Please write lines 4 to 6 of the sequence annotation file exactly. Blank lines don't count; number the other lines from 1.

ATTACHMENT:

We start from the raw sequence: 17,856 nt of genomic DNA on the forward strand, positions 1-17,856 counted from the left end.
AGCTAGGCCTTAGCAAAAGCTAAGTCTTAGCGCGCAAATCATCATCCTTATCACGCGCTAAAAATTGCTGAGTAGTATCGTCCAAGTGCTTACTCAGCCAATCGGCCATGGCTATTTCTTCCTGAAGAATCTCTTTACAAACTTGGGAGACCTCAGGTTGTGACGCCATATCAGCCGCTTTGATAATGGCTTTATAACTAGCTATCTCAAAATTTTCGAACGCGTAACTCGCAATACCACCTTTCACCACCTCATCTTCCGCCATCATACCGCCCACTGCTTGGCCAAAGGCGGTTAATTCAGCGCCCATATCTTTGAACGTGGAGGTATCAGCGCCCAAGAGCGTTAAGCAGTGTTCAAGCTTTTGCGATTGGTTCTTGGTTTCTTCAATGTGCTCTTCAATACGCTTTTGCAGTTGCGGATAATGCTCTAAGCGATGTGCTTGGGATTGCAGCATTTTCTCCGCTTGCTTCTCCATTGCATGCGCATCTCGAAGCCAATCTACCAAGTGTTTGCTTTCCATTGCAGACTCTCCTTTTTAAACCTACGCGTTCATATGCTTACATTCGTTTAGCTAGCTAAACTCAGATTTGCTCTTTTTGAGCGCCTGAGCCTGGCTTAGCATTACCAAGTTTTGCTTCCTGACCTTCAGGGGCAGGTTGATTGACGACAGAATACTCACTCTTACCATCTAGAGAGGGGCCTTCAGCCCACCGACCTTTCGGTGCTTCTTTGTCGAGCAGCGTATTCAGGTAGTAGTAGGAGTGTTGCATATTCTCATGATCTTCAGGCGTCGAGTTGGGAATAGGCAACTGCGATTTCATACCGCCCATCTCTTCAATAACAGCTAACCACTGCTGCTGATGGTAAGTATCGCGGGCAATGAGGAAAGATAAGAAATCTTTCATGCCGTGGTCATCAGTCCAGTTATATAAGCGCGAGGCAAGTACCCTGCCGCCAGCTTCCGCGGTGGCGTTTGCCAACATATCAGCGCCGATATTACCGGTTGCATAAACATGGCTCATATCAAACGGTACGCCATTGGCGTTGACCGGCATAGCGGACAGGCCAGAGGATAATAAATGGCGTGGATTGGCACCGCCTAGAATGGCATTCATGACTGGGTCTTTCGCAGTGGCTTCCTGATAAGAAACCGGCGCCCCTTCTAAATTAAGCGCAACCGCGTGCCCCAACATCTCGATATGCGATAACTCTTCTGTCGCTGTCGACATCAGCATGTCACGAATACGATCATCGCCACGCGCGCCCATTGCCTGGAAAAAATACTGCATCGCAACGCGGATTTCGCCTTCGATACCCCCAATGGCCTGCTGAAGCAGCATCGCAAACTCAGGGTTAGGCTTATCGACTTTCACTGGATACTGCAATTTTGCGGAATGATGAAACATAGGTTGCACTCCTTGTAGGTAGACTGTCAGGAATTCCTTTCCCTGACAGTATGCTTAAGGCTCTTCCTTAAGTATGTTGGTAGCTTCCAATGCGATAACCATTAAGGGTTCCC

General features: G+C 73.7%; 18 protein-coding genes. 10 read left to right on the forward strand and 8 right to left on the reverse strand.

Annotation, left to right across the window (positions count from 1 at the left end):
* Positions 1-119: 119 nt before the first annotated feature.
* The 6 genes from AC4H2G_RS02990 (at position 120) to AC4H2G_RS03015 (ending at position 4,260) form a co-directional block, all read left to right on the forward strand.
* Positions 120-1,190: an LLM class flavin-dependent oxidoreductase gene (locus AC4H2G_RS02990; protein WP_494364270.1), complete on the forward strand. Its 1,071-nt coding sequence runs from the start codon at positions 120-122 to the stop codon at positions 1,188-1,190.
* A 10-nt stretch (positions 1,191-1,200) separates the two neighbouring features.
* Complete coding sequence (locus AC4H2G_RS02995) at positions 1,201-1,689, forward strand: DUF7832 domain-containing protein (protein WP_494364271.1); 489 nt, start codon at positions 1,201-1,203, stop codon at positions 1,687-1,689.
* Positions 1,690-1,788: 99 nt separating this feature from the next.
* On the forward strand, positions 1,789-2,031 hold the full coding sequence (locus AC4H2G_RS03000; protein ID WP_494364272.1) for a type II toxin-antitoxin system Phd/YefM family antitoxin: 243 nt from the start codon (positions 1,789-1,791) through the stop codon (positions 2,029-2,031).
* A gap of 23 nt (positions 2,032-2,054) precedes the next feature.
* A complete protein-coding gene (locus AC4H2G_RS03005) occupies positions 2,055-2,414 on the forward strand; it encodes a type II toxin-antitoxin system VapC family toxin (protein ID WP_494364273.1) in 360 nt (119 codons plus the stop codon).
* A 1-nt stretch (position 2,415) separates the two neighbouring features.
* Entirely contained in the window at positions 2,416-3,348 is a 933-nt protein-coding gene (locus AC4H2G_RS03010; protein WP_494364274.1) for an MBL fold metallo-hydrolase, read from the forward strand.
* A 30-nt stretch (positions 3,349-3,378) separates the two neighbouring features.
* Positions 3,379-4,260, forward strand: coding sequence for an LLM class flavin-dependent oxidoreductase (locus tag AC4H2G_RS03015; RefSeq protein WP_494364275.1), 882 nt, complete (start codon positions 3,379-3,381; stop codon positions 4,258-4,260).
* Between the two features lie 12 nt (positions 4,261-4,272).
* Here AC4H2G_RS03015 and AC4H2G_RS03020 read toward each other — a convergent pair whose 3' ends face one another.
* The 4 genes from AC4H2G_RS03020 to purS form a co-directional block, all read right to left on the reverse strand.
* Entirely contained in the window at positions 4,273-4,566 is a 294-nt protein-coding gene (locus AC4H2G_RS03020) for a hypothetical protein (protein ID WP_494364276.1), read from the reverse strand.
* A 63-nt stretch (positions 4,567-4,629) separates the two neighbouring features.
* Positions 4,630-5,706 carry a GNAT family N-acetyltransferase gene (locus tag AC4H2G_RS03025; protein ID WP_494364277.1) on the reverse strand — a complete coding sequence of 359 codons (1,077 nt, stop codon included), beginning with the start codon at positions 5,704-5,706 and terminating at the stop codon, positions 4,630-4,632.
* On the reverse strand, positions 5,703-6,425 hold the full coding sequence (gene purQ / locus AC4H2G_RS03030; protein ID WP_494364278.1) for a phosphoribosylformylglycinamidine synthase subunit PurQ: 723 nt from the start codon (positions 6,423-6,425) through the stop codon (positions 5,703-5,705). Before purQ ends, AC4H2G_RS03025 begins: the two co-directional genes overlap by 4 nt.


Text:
Annotation, left to right across the window (positions count from 1 at the left end):
* Positions 1-119: 119 nt before the first annotated feature.
* The 6 genes from AC4H2G_RS02990 (at position 120) to AC4H2G_RS03015 (ending at position 4,260) form a co-directional block, all read left to right on the forward strand.